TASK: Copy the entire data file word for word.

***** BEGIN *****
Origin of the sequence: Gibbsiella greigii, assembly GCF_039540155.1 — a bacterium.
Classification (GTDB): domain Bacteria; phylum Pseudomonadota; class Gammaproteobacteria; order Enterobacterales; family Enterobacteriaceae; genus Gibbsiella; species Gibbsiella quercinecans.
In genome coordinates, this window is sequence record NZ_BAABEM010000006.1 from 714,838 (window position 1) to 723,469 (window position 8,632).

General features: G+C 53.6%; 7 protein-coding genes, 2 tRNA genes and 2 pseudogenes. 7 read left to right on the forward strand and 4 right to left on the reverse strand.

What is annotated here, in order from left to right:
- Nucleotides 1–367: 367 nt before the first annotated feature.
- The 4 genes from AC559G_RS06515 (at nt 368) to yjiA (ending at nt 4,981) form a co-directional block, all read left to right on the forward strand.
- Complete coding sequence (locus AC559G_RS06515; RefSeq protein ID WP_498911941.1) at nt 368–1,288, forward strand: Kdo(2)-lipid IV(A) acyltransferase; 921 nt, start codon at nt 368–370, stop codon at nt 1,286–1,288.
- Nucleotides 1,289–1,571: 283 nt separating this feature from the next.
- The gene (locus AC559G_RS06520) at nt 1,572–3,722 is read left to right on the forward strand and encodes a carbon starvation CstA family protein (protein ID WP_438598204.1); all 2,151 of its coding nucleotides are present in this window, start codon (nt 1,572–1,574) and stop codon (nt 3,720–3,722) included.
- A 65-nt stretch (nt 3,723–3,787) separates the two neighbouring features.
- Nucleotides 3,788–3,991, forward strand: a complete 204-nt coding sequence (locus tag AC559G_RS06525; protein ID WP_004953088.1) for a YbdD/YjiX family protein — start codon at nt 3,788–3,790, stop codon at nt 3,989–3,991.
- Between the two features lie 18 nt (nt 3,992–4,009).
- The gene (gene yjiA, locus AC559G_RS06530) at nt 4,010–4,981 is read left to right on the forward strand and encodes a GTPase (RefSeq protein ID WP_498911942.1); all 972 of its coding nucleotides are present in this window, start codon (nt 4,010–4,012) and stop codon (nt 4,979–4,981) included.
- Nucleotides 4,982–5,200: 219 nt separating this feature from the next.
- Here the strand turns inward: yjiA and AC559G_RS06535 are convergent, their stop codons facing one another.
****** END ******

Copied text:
Origin of the sequence: Gibbsiella greigii, assembly GCF_039540155.1 — a bacterium.
Classification (GTDB): domain Bacteria; phylum Pseudomonadota; class Gammaproteobacteria; order Enterobacterales; family Enterobacteriaceae; genus Gibbsiella; species Gibbsiella quercinecans.
In genome coordinates, this window is sequence record NZ_BAABEM010000006.1 from 714,838 (window position 1) to 723,469 (window position 8,632).

General features: G+C 53.6%; 7 protein-coding genes, 2 tRNA genes and 2 pseudogenes. 7 read left to right on the forward strand and 4 right to left on the reverse strand.

What is annotated here, in order from left to right:
- Nucleotides 1–367: 367 nt before the first annotated feature.
- The 4 genes from AC559G_RS06515 (at nt 368) to yjiA (ending at nt 4,981) form a co-directional block, all read left to right on the forward strand.
- Complete coding sequence (locus AC559G_RS06515; RefSeq protein ID WP_498911941.1) at nt 368–1,288, forward strand: Kdo(2)-lipid IV(A) acyltransferase; 921 nt, start codon at nt 368–370, stop codon at nt 1,286–1,288.
- Nucleotides 1,289–1,571: 283 nt separating this feature from the next.
- The gene (locus AC559G_RS06520) at nt 1,572–3,722 is read left to right on the forward strand and encodes a carbon starvation CstA family protein (protein ID WP_438598204.1); all 2,151 of its coding nucleotides are present in this window, start codon (nt 1,572–1,574) and stop codon (nt 3,720–3,722) included.
- A 65-nt stretch (nt 3,723–3,787) separates the two neighbouring features.
- Nucleotides 3,788–3,991, forward strand: a complete 204-nt coding sequence (locus tag AC559G_RS06525; protein ID WP_004953088.1) for a YbdD/YjiX family protein — start codon at nt 3,788–3,790, stop codon at nt 3,989–3,991.
- Between the two features lie 18 nt (nt 3,992–4,009).
- The gene (gene yjiA, locus AC559G_RS06530) at nt 4,010–4,981 is read left to right on the forward strand and encodes a GTPase (RefSeq protein ID WP_498911942.1); all 972 of its coding nucleotides are present in this window, start codon (nt 4,010–4,012) and stop codon (nt 4,979–4,981) included.
- Nucleotides 4,982–5,200: 219 nt separating this feature from the next.
- Here the strand turns inward: yjiA and AC559G_RS06535 are convergent, their stop codons facing one another.